I started writing these tracks in 2017 so yeah their all brand new, infused with thoughts and emotions that have consumed me for the last many years. At one point in personal family, my ups and downs I read a little book that really helped reframe my life in my own mind. I highly recommend it, this albums song perspectives are greatly influenced by this book. I’m so grateful to have read it, it’s called “The Four Agreements” by Peter Coyote and Don Miguel Ruiz.



Have you met your co-songwriters by accident, or did you consciously make contact?

Well being the owner of a record label gives me some resources that many other artists may not have, and one is that I have many musician friends…

That said, I reached out to people whose music has moved me personally. I love working with people that bring something new or something that I can really feel musically to the table. The four gentlemen that I asked really brought their A game (because they don’t have a B game honestly). They’re just freaking great at what they do and that is why I chose to work with them!

Introduce the four co-composers, please.

Kim Olesen – (Guitarist/Keyboardist/Songwriter/Producer of Anubis Gate)
Rich Hinks – (Bass/Guitar/Keyboardist/Songwriter/Producer of Annihilator/Aeon Zen)
Matt Hodsdon – (Guitarist/Keyboardist/Songwriter/Producer of Chaos Frame)
Markus Sigfriddsson – (Guitarist/Keyboardist/Songwriter of Darkwater/Harmony)

Each of these guys is simply amazing, their well rounded songwriters with superior musicianship and they all possess one of the most important things to me in music „They are able to play technically yet emotionally”!

Different people always have different expressions. How did you manage to keep the sound consistent and not every song has a different style?

😀 did I? If so that certainly wasn’t my goal, I did want it to sonically sound cohesive so it sounds like a band, but every song really stands on its own stylistically and I certainly hear differences in style of each of my co-writers tracks. But I think the key here is that I spaced out their tracks pretty evenly so the album flows from one to another’s style fluidly. That and my co-producer / engineer Jacob Hanson is a God in the studio. In addition, there are a couple of tricks I used to make it cohesive. First I had one drummer throughout the album… he actually was the last to record everyone else had recorded all their parts to sequenced drum patches that each songwriter had constructed for the demo’s. The drums are one of the most consistent sounds throughout along with my vocals; all vocals were recorded in my studio. Another aspect is of course the guitars, all of the guitars on the other hand, were recorded in each of my four co-writers own studios, so to get a cohesive sound from one song to the next Jacob reamped all the guitars in his studio in Denmark when mixing the album. So there are subtle differences in tones because each guitarist is playing on different guitars, but it’s all being reamped through the same rig in the studio for consistency.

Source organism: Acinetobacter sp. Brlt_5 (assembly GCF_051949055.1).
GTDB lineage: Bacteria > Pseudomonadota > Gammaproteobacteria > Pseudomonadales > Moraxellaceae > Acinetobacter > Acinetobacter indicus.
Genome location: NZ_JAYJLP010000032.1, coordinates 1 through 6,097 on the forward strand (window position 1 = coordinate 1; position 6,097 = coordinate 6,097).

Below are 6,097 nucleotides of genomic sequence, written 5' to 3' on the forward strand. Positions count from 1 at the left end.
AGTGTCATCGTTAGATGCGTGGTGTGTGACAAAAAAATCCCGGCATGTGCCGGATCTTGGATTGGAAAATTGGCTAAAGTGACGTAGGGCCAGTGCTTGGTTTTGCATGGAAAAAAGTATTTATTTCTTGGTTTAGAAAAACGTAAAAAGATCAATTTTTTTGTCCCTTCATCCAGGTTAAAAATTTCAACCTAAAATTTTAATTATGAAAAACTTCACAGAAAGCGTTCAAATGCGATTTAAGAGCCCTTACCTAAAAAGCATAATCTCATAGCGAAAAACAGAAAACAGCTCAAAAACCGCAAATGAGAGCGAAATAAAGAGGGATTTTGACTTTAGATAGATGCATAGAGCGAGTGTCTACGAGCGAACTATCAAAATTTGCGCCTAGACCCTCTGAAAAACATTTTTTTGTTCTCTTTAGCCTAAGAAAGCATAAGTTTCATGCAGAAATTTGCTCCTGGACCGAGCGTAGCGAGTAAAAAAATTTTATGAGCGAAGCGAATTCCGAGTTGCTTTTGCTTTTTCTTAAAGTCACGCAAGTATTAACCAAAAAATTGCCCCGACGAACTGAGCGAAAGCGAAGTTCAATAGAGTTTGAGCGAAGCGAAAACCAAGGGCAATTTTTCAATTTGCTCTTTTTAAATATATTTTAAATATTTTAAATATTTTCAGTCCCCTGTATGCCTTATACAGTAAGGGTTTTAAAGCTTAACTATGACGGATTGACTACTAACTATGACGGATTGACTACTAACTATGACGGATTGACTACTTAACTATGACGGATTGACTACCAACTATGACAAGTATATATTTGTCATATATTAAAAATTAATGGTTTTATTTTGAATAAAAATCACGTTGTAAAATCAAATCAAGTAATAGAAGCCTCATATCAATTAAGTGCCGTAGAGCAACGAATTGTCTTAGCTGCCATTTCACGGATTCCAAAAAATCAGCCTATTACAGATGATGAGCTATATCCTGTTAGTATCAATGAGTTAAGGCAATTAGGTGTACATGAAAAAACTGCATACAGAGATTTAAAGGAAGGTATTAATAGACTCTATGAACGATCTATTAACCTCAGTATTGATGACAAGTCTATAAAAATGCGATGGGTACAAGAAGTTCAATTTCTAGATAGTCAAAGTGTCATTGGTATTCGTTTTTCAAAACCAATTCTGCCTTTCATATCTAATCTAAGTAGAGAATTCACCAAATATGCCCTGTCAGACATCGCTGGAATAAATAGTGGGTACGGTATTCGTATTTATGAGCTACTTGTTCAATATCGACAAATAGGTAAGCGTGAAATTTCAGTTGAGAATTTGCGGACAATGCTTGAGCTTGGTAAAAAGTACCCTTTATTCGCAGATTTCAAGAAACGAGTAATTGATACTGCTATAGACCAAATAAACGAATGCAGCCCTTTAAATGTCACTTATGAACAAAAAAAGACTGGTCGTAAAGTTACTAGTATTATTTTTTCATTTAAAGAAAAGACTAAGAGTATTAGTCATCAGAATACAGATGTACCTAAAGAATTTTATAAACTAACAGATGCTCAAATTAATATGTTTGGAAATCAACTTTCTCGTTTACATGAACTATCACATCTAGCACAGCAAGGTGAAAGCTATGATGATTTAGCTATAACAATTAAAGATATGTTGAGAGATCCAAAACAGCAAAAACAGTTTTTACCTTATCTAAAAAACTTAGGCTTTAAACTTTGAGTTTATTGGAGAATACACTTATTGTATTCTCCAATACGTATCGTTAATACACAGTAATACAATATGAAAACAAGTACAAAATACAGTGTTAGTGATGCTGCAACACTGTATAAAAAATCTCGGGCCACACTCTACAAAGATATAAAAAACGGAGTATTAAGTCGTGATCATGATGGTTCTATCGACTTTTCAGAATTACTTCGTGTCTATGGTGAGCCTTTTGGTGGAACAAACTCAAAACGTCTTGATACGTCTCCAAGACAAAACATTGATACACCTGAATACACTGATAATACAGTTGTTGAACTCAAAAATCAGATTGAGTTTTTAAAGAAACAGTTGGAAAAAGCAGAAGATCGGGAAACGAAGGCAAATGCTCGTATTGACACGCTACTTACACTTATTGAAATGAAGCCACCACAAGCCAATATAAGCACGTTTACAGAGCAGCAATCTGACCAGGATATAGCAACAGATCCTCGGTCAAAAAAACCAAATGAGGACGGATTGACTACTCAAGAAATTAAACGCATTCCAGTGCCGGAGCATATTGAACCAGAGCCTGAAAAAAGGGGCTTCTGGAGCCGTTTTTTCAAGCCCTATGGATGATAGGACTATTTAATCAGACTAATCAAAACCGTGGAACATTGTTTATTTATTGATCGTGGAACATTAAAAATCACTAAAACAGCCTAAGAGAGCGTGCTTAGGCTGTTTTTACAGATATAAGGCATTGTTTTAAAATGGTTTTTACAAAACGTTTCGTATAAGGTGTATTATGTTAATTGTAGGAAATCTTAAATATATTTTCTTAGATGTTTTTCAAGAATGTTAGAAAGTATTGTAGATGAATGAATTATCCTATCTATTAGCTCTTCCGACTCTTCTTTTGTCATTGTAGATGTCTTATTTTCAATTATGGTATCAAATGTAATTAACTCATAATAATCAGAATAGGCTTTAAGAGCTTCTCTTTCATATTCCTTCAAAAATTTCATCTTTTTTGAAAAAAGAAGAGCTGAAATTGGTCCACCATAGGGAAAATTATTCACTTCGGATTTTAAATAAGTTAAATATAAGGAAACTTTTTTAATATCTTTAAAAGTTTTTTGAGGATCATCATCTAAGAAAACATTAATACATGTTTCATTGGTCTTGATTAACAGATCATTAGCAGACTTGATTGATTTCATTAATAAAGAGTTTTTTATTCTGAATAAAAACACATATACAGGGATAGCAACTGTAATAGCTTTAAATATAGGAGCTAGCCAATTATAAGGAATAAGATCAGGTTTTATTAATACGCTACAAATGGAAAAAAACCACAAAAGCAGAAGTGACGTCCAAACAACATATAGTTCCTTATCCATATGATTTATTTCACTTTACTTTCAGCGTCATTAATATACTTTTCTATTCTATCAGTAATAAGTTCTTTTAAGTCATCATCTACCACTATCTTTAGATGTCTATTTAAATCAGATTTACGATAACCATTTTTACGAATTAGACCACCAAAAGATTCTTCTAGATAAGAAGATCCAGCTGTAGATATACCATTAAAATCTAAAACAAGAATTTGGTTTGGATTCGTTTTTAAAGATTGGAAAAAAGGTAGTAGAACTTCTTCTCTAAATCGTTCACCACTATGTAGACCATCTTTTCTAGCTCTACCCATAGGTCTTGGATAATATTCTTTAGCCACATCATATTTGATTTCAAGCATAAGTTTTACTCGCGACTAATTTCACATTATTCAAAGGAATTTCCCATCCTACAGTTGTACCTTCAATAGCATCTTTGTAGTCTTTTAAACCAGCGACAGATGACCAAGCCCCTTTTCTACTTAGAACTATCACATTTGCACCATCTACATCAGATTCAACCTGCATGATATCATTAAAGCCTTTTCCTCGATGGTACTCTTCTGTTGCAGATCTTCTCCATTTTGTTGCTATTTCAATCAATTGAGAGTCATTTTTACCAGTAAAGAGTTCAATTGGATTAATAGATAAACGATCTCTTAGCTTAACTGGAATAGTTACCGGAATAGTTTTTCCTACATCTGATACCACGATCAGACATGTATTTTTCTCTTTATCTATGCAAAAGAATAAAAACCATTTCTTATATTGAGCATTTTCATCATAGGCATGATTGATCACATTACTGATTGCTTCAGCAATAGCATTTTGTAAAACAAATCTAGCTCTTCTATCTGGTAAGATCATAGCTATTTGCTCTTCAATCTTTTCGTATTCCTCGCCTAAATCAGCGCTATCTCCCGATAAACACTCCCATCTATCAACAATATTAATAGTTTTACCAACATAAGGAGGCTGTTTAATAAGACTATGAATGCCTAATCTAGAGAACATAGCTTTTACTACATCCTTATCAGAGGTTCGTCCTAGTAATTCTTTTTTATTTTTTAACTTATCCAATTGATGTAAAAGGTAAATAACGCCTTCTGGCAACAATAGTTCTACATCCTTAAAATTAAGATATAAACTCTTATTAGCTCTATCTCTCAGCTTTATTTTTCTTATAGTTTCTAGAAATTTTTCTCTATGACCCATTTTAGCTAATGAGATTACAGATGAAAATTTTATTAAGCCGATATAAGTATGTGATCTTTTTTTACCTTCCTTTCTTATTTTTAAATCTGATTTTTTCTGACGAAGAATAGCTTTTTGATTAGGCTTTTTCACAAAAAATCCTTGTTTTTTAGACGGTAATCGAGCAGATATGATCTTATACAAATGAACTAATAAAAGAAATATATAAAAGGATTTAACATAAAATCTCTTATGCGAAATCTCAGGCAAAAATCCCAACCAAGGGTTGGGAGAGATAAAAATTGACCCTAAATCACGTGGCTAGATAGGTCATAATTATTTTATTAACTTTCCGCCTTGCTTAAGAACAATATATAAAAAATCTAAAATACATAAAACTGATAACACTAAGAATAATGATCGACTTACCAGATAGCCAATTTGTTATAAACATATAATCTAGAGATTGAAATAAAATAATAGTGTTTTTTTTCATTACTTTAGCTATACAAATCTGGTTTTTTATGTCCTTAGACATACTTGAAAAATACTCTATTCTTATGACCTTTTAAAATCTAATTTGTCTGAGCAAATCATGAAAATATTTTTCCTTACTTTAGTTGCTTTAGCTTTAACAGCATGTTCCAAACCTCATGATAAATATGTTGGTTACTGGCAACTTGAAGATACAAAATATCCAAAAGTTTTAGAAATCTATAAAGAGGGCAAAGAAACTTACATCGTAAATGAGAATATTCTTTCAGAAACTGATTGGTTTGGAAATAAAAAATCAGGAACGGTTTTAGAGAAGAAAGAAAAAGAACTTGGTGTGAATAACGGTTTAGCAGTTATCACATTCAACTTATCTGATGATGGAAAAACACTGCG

Do you want to tell us what fatalities your private life had to endure in recent years?

Fortunately no ‘fatalities’ but about 6 years ago my mom had a heart attack, and also went through breast cancer, about 4 years ago my wife had emergency surgery due to having 3rd stage colon cancer… 3 1/2 years ago we had to take my mother in law into our home because of onset of Dementia (that one has been the hardest continuing struggle). And January of 2017 I almost died from knee surgery complication resulting in a triple pulmonary embolism (3 blood clots in my lungs). Let’s just say it’s been a bit of a challenge to remain positive, but I’ve come out of all of this stronger than I ever was before with a new appreciation for life and my purpose here.

Was this a wakeup call that you started to compose new songs?

After I got home from the hospital, my wife suggested I start writing songs again… I fell in love with the process all over again; I wrote ideas for weeks and had all kinds of random pieces, but only a couple fully developed songs. So I decided to contact some of my friends to see who had time and interest in writing tunes with me. I was on fire again… I had a message to share and I had such an appreciation to be able to share it.